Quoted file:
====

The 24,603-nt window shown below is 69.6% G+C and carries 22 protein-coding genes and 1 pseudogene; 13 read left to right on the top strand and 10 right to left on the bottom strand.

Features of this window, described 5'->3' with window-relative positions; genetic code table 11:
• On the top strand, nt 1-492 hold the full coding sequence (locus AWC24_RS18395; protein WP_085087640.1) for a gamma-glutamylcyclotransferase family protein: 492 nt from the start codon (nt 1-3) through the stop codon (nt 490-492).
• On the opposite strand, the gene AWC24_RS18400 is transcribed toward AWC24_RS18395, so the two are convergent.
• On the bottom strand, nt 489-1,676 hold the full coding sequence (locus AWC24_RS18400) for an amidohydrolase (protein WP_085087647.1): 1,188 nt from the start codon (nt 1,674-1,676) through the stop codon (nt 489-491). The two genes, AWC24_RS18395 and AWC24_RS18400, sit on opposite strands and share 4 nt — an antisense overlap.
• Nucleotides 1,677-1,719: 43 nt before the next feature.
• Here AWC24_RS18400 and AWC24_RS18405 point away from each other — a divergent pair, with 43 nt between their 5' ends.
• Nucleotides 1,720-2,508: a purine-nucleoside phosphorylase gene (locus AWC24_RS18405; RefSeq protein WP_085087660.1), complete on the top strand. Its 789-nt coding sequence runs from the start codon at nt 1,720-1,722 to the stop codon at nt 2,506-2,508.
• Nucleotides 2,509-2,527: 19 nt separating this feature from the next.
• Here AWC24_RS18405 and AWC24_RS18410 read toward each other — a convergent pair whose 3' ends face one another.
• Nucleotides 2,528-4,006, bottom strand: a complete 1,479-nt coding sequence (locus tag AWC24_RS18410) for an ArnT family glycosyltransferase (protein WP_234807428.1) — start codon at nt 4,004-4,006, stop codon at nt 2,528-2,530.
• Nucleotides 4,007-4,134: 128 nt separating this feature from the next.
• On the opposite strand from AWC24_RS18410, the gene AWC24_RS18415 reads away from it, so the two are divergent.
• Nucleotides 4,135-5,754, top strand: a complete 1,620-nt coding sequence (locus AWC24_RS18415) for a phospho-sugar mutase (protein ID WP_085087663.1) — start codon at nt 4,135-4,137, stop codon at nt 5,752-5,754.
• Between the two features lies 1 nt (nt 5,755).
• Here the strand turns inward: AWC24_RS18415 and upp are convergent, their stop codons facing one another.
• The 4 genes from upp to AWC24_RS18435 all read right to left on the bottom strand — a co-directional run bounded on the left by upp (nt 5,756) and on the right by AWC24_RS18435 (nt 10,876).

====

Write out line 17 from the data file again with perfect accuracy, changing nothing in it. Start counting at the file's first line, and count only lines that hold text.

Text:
• The 4 genes from upp to AWC24_RS18435 all read right to left on the bottom strand — a co-directional run bounded on the left by upp (nt 5,756) and on the right by AWC24_RS18435 (nt 10,876).